Who’s panicking over Chinese hackers?
US utilities have suffered a rash of breaches by Chinese hackers this year, and Taiwan is asking the US government for training to beat similar attacks — but don’t think for a minute cyberwarfare is a one-sided game.
“I have no doubt that the US has been doing the same things to China,” said Xiaomeng Lu, Eurasia Group’s geotechnology director, referring to utility breaches and attempts to access classified information. “Probably more successfully, because the US offensive capability is more sophisticated.”
In fact, she said, America has both the offensive and defensive edge over China in cybersecurity thanks to its innovative high-tech and cybersecurity sectors. US breaches of China’s cybersecurity, however, don’t often make the headlines. Beijing isn’t eager to broadcast that it has been hacked, and the US doesn’t benefit from bragging.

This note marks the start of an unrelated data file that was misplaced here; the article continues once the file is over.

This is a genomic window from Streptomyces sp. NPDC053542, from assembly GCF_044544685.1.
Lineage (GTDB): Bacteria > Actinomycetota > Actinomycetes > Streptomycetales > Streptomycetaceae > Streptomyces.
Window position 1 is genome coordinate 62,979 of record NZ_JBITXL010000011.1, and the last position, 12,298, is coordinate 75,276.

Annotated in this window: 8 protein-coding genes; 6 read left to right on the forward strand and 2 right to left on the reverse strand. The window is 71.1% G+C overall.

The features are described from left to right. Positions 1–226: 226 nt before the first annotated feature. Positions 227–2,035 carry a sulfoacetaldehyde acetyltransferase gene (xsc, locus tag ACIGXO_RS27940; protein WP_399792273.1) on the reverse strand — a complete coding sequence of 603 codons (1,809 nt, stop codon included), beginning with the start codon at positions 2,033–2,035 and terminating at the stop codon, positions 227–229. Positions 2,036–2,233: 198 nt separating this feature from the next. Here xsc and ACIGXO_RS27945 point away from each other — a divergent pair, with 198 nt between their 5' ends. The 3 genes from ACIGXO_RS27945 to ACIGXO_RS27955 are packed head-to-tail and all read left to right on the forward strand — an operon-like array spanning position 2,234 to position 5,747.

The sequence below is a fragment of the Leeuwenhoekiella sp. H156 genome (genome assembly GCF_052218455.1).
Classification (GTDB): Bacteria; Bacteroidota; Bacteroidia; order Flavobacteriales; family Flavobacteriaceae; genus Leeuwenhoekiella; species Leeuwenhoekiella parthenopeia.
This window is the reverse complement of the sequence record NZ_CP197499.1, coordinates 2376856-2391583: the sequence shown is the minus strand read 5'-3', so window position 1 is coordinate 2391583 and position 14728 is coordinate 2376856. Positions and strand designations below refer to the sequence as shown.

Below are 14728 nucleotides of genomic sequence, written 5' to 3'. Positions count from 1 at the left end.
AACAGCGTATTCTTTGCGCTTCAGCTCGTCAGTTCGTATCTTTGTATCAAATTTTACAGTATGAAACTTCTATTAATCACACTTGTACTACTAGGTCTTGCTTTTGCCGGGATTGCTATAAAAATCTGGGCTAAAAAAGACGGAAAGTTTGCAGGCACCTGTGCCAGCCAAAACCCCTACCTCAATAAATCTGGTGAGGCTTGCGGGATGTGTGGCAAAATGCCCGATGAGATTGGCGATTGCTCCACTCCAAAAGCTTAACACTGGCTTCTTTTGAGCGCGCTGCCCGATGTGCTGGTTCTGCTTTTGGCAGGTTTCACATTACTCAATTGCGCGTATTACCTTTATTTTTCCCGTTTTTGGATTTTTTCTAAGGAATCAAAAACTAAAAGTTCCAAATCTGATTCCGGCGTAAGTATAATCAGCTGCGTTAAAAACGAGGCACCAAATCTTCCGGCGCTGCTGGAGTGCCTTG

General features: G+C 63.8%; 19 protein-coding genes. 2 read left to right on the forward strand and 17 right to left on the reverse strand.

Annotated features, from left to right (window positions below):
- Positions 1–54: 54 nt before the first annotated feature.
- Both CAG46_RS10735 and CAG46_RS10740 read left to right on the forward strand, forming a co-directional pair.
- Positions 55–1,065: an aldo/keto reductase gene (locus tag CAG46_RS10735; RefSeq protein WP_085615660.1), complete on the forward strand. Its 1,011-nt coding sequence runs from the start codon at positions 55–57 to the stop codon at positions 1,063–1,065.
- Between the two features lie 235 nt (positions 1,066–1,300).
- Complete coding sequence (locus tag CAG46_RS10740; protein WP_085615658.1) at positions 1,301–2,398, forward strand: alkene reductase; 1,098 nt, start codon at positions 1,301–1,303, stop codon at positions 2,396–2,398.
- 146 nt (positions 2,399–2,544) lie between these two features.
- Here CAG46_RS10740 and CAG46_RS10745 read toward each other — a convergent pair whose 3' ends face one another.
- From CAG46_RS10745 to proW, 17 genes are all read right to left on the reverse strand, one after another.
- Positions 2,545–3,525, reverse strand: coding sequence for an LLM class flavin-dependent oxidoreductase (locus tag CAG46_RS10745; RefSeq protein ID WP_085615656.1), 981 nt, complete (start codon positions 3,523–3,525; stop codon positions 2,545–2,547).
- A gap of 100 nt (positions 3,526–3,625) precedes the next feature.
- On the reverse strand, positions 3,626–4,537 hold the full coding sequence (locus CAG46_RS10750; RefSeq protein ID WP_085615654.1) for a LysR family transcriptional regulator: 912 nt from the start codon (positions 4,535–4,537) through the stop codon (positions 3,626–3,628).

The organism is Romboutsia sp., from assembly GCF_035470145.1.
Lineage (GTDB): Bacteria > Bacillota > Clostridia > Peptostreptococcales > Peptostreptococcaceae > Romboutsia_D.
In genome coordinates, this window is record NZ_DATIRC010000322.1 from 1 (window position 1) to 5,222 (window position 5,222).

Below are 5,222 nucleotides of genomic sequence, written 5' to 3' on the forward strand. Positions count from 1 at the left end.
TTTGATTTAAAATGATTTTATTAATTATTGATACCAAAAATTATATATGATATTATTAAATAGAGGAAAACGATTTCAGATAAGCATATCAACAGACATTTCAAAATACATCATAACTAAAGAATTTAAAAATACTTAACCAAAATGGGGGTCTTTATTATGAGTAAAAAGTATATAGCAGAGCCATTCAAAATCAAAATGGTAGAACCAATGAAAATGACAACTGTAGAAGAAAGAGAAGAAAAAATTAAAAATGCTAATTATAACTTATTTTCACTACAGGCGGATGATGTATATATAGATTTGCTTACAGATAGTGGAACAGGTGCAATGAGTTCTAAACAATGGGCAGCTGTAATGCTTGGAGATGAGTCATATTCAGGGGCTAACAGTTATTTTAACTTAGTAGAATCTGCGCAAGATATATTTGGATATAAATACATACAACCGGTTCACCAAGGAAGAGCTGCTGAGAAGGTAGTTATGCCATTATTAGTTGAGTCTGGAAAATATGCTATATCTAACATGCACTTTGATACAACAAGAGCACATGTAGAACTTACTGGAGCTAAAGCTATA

Still, the US is plenty concerned about China’s activities: Beijing is deliberately targeting critical infrastructure in places like Hawai’i and the Pacific island US protectorate of Guam, which would both be crucial to US support for Taiwan in the case of an invasion.
And with Taiwanese elections exactly one month away — and the most anti-China candidate, William Lai, in the lead — Washington needs to be prepared for any eventuality. If Lai wins, Beijing is likely to amp up its harassment of Taiwan, both with its conventional military and online.
During Taiwan’s 2019 campaign season, for example, Chinese hackers launched tens of millions of attacks on government and candidate websites, and spread extensive disinformation on social media. When Nancy Pelosi visited Taiwan last year, China hacked digital billboards to call her an “old witch.”
Fortunately, Beijing’s tactics have been “so obvious and so blatant that they provoked a public outcry, and it was very, very unsuccessful from their perspective,” said Lu. “Since then, Taiwan has had a lot more cooperation with the US in terms of getting training and sharing experience.”